Yesterday I highlighted the Info-graphic about the Pakistan flood. The Info-graphic was being used by a discount voucher affiliate website as a cheap way of getting more inbound links with their preferred keyword anchor tag. Although I was happy to call them out of heir shameless plug of the disaster in Pakistan, I blame myself of having an angle in my post which does not fully cover the load of this practice: The shameless marketing use of a disaster impacting millions of people in Pakistan.
Instead, I highlighted the idea the use of an info-graphic in this story could be the end of info-graphics for link building. Shame on me for missing the deeper message which I intended to highlight! Andrew R H Girdwood is right when he wrote (bold pieces from me to highlight main message that made me think about my own post):
Are we horrified at this attempt at SEO?
Not quite. The title suggests the info-graphic is to blame!
The headline isn’t the attempt to profit off death. The headline isn’t the appalling unpleasant SEO approach on the back of human tragedy. No, the headline speculates on the end of the info-graphic.
Gah. I can see how this might have happened. Dennis had the info-graphic in mind as he started to write the post. He might have initially wondered why a voucher code site was writing about Pakistan at all. However, I feel, the dirt he’s dug up can be planted, fair and square, on the boots of the type of SEO that encourages the world to hate SEOs.
The comments I have seen on Twitter regarding this post better cover the load of what DiscountVouchers.co.uk is trying to do. Here are some of these comments, which obviously make much better titles for my original post:
@lyndoman: Its shameful that marketers are using the Pakistan flood to line their pockets http://twurl.nl/6ji6lc << via @wiep
@neyne a really important post by @TheNextCorner. stop using disasters for linkbuilding http://bit.ly/dmoeDh
@bitbang_search Pakistan Floodbait used to gain Links with infographic: the horrible and unethical case of DiscountVouchers.co.uk http://is.gd/eAHI4
@copestoneTeam Shameless use of the Pakistan flood disaster for search engine marketing campaign: http://bit.ly/dmoeDh via @jennysimpson #badmarketing
@stuartpt Pretty poor behaviour: http://thenextcorner.net/pakistan-floodbait-end-infographic/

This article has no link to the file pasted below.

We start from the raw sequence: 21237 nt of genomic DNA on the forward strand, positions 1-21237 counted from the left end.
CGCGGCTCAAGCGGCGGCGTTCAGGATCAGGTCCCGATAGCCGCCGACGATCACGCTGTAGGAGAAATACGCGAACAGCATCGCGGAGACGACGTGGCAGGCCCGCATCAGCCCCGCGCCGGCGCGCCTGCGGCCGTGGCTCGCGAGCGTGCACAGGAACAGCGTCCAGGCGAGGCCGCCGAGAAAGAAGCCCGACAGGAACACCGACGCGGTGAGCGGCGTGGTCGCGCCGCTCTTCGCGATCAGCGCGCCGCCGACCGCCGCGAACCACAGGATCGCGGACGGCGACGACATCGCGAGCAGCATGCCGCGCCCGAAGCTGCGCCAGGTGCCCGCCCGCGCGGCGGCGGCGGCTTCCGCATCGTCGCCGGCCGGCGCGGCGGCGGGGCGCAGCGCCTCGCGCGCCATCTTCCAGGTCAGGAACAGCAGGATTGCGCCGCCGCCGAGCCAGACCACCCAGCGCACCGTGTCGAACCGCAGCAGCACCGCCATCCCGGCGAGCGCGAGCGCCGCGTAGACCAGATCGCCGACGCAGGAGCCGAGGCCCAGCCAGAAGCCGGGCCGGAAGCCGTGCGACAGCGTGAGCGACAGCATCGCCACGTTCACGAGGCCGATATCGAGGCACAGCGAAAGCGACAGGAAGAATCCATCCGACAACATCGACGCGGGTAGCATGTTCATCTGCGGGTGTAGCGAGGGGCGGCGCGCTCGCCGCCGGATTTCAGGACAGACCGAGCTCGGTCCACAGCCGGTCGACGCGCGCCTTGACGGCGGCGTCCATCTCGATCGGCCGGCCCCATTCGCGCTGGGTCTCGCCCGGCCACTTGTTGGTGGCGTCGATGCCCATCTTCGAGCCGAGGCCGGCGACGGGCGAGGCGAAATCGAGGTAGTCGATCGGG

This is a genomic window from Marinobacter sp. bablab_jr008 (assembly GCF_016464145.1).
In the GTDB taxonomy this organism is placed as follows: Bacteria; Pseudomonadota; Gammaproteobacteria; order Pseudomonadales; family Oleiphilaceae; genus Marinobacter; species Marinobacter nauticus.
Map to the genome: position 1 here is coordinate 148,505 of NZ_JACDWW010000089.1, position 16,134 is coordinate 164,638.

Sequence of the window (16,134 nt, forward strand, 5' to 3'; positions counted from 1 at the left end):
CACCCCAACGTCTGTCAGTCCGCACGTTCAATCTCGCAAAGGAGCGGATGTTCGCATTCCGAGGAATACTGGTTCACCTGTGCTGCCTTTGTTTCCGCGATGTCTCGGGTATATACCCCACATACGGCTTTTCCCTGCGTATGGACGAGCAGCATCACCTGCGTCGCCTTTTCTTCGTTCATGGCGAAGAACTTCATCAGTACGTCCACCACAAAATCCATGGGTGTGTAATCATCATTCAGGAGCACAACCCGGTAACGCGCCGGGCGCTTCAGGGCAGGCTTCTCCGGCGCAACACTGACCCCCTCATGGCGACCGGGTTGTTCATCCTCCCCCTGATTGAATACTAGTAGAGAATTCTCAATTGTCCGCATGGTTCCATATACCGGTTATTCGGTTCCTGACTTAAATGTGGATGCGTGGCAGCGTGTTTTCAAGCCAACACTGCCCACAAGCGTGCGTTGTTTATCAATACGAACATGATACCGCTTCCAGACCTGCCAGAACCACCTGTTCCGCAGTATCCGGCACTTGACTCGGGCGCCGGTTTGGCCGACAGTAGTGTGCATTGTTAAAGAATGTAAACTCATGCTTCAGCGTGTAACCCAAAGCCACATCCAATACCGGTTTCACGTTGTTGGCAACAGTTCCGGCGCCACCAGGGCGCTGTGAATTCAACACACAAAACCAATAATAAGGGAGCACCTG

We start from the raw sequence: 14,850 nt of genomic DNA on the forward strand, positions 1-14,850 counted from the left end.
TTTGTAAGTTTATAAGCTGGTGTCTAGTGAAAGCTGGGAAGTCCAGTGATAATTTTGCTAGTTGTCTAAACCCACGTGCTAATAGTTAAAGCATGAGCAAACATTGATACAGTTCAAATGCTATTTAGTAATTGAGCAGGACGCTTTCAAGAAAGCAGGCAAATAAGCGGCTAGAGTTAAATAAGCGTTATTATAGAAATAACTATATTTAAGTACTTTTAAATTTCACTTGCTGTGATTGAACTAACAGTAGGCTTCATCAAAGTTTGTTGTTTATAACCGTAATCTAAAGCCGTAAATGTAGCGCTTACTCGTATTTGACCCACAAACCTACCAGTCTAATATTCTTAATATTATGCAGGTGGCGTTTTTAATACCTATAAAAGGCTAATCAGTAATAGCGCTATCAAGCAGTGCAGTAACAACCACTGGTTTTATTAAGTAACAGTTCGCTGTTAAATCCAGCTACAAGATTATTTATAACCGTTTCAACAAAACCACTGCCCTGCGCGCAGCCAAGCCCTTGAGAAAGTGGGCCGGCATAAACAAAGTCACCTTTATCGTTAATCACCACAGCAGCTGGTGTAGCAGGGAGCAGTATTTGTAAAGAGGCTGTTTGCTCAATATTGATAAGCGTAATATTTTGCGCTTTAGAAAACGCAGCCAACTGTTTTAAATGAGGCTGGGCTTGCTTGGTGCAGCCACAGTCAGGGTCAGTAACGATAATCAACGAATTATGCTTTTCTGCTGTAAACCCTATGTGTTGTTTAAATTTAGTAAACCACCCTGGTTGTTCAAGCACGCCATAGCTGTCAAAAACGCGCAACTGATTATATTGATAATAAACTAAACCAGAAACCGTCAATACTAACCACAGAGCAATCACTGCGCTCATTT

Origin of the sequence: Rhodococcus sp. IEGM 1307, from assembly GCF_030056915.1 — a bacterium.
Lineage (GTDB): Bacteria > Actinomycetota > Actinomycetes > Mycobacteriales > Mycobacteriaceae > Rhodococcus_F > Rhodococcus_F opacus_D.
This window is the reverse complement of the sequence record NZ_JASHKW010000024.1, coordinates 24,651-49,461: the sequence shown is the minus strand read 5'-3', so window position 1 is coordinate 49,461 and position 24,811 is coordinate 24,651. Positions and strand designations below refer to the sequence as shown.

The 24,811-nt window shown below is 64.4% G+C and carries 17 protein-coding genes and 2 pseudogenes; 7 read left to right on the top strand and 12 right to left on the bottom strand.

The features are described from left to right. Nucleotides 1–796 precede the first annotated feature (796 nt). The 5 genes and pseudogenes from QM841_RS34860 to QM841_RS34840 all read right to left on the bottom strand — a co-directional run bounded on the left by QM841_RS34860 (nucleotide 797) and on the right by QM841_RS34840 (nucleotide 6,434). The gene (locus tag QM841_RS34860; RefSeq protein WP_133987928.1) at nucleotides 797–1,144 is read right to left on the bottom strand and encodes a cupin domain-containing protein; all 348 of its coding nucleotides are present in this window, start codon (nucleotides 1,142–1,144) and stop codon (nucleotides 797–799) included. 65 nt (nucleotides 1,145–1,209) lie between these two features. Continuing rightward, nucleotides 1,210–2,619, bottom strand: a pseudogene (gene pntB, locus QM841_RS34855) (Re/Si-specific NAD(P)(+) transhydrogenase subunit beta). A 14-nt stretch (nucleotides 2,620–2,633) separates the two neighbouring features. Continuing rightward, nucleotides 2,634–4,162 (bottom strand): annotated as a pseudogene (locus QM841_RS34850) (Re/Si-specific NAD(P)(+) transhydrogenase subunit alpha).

@rmsimons Soulless, money-hungy, egoistic vultures. Bah. | RT @jodykoehler ‘Pakistan Floodbait: The End of The Info-Graphic’ http://bit.ly/dmoeDh
@robgreenseo FYI, you can contact the site that used a Pakistan Flood infographic for linkbait at @DiscVisc and email@example.com
From these reactions, it’s clear to me the majority of people who make the connection between discountvouchers.co.uk and the Pakistan floods are totally appalled from the marketing practice this company is using. Trying to get an extra push in the search engines, while even no-following the link to the charity website.
I updated the title of my original post to better cover the impact of what we see here: some marketeers don’t care on how they get traffic or customers, as long as there is growth and lot’s of them.
It was a humbling lesson on my own view of the world. While writing the post, I was only thinking on how this company could do this. After finishing the whole post, I tried to think about a good headline which would cover the full load. With my SEO head on the full day, and still having a couple of emails open I’ve been working on, while browsing the Internet, I created the original title: Pakistan Floodbait: The End of The Info-Graphic. This title was pretty SEO related, which I know have changed into: Shameful use of Pakistan Flood Disaster to Gain SEO Links and Traffic
Andrew Girdwood says
Thanks for the update. You really touched a nerve – but it was something worth doing, I think, this was a healthy debate.